Joseph Shapiro

Joseph Shapiro is a NPR News Investigations correspondent.

In this role, Shapiro takes on long-term reporting projects and covers breaking news stories for NPR's news shows.

Shapiro's major investigative stories include his reports on the failure of colleges and universities to punish for on-campus sexual assaults; the inadequacy of civil rights laws designed to get the elderly and people with disabilities out of nursing homes, and the little-known profits involved in the production of medical products from donated human cadavers.

His reporting has generated wide-spread attention to serious issues here and abroad. His "Child Cases" series, reported with PBS Frontline and ProPublica, found two dozen cases in the U.S. and Canada where parents and caregivers were charged with killing children, but the charges were later reversed or dropped. Since that series, a Texas man who was the focus of one story was released from prison. And in California, a woman, who was the subject of another story, had her sentence commuted.

Shapiro joined NPR in November 2001 and spent eight years covering health, aging, disability and children's and family issues on the Science Desk. He reported on the health issues of veterans returning from Iraq and Afghanistan and helped start NPR's 2005 Impact of War series with reporting from Walter Reed Army Medical Center and the National Naval Medical Center. He covered stories from Hurricane Katrina to the debate over overhauling the nation's health care system.

Before coming to NPR, Shapiro spent 19 years at U.S. News & World Report, as a Senior Writer on social policy and served as the magazine's Rome bureau chief, White House correspondent and congressional reporter.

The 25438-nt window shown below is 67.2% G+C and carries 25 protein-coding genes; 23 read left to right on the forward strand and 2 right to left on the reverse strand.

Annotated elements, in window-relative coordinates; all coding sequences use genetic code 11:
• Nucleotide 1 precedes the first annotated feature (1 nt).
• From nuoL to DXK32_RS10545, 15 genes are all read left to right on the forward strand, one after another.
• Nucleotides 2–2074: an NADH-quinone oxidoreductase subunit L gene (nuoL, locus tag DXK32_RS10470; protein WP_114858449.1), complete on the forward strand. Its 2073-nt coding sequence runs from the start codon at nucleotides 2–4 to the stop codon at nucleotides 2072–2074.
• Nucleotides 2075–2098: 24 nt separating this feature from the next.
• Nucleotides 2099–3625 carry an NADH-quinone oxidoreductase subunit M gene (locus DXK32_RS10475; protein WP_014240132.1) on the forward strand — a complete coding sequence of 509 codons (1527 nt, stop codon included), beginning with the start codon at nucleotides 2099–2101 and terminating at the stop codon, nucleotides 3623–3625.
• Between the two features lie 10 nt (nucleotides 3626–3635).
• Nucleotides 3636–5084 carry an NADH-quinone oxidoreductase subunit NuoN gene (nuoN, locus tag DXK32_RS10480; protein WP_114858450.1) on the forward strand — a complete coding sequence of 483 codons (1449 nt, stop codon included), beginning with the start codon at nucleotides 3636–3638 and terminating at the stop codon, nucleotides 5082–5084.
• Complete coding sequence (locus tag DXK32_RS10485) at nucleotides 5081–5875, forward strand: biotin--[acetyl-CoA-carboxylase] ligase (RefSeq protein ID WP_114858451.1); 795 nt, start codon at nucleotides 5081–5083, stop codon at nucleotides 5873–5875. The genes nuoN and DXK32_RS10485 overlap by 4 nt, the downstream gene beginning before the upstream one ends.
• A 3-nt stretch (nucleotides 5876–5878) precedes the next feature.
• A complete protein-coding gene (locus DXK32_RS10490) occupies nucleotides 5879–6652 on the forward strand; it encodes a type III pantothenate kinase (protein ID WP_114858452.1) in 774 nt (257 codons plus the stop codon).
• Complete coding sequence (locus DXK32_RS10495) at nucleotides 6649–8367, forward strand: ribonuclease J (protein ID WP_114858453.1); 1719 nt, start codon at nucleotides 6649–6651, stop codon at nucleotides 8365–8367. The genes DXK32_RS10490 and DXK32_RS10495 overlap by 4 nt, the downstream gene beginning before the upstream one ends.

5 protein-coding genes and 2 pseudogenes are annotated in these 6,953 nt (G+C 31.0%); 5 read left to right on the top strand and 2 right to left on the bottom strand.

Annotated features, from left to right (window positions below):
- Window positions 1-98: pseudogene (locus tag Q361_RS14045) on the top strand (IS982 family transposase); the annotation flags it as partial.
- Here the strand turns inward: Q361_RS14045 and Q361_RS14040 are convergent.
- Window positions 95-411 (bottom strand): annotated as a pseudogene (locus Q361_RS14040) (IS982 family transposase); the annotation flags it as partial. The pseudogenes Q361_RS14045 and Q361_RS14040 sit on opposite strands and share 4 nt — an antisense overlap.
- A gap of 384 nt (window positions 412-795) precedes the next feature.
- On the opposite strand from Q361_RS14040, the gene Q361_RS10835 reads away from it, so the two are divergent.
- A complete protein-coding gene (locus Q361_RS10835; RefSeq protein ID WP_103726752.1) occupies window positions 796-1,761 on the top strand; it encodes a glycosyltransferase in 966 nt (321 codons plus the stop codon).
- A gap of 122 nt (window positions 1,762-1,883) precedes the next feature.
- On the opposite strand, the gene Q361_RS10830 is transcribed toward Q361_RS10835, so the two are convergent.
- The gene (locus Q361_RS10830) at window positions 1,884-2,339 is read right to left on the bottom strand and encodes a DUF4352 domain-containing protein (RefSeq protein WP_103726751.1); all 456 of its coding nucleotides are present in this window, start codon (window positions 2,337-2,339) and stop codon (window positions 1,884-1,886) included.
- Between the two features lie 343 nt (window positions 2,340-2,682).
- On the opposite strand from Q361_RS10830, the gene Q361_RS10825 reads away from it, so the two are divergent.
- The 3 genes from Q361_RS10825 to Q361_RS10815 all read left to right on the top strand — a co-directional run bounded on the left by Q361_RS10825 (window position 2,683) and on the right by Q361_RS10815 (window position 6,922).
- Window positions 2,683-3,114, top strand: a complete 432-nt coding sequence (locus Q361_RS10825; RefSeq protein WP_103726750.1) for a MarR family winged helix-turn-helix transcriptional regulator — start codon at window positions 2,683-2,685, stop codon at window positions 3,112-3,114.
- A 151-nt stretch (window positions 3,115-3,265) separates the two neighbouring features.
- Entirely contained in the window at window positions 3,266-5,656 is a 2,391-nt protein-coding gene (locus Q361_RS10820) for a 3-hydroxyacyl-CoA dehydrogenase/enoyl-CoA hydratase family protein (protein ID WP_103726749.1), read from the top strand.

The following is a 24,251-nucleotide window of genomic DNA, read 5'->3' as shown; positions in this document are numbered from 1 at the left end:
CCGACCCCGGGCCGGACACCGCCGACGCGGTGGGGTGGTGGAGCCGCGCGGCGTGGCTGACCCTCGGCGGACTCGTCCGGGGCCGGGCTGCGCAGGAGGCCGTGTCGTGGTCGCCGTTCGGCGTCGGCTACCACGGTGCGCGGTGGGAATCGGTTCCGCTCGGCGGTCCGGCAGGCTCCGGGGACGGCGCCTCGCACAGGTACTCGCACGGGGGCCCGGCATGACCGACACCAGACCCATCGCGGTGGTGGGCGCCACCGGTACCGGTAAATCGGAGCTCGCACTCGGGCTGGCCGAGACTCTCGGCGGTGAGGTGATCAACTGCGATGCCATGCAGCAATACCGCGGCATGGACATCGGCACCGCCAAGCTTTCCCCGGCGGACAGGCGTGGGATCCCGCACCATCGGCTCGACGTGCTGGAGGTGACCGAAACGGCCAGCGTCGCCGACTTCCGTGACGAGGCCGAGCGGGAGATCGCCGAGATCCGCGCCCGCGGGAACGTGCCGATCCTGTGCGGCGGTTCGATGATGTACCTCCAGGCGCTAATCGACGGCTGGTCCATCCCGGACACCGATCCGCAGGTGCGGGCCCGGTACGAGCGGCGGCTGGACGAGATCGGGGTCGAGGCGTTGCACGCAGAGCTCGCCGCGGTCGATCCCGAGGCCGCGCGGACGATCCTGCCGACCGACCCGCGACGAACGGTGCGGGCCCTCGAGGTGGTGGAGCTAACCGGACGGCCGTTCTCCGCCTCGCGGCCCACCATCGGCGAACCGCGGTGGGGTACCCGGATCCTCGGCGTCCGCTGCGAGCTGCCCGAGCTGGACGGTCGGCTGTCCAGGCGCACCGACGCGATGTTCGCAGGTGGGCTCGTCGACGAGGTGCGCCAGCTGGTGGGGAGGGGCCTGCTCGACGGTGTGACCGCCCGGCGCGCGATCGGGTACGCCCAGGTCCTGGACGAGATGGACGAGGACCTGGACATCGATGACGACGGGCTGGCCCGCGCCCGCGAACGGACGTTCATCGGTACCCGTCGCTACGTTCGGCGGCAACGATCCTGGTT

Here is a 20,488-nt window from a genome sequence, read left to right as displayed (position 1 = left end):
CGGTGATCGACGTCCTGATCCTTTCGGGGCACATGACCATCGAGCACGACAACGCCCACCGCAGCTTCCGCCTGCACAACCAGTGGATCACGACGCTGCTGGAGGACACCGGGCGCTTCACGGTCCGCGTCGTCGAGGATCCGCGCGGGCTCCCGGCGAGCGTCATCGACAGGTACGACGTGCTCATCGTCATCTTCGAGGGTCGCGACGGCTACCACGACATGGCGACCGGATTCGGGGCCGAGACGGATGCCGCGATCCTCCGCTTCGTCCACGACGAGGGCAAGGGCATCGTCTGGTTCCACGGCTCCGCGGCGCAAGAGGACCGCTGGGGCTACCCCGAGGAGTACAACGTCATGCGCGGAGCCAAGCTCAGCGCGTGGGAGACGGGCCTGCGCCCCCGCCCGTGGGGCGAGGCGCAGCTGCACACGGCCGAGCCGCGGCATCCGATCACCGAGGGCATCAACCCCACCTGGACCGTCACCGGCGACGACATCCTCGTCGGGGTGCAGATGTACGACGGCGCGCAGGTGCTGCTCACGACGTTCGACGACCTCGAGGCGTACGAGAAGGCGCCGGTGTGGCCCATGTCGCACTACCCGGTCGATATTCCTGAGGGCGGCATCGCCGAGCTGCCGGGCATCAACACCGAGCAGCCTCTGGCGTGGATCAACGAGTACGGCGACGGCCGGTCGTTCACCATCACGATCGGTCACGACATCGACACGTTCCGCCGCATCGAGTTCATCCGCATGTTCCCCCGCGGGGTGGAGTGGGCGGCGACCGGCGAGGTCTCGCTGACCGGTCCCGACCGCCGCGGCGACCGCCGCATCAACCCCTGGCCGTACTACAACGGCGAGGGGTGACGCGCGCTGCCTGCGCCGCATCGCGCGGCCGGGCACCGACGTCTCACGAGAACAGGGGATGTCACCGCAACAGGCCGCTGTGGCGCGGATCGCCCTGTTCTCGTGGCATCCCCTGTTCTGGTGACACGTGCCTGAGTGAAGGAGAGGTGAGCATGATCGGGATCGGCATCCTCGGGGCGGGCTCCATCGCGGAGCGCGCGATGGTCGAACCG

Among honors for his investigative journalism, Shapiro has received a Peabody Award, a Robert F. Kennedy Award, the Edward R. Murrow Award, Sigma Delta Chi, IRE, Dart and Gracie awards and was a finalist for the Goldsmith Award.

Shapiro is the author of the award-winning NO PITY: People with Disabilities Forging a New Civil Rights Movement (Random House/Three Rivers Press), which is widely read in disability studies classes.

Shapiro studied long-term care and end-of-life issues as a participant in the yearlong 1997 Kaiser Media Fellowship in Health program. In 1990, he explored the changing world of people with disabilities as an Alicia Patterson Foundation fellow.

Shapiro attended the Columbia University Graduate School of Journalism and Carleton College. He's a native of Washington, D.C., and lives there now with his family.

The thing Sara Garcia remembers from the day her son, Mark, got out of prison was the hug — the very, very awkward hug. He had just turned 21 and for the past two and a half years, he'd been in solitary confinement.

"He's not used to anyone touching him," Garcia says. "So he's not used to hugs. And I mean we grabbed him. I mean, we hugged him. We held him. I mean, it was just surreal to just know I can finally give him a hug and a kiss on the cheek."

On a night last week when the temperature dropped to 17 degrees, Edward Brown, who's 62 and homeless, slept at the bus stop in front of the Jennings, Mo., city hall in St. Louis County.

"It was cold, very cold," he says. "It's so cold I can't really move so I kept playing with my feet — rubbing 'em, twisting 'em, trying to keep warm."

Brown's troubles started when he tried to fight the city of Jennings, and his story shows how court fines and fees can grow, turning an impoverished person's life upside down.

In a new challenge to police practices in Ferguson, Mo., a group of civil rights lawyers is suing the city over the way people are jailed when they fail to pay fines for traffic tickets and other minor offenses.

The lawsuit, filed Sunday night on the eve of the six-month anniversary of the police shooting of Michael Brown, alleges that the city violates the Constitution by jailing people without adequately considering whether they were indigent and, as a result, unable to pay.

A new report on the growth of court fines and fees that are charged to often-impoverished offenders is focusing on another group that pays: their families.

Massachusetts is one of a growing number of states that are putting new restrictions on the practice of restraining and secluding public school students.

The techniques — which have been blamed for harming students and in at least 20 deaths — were used more than 267,000 times in a recent school year, according to an analysis last year of federal data by NPR and ProPublica.

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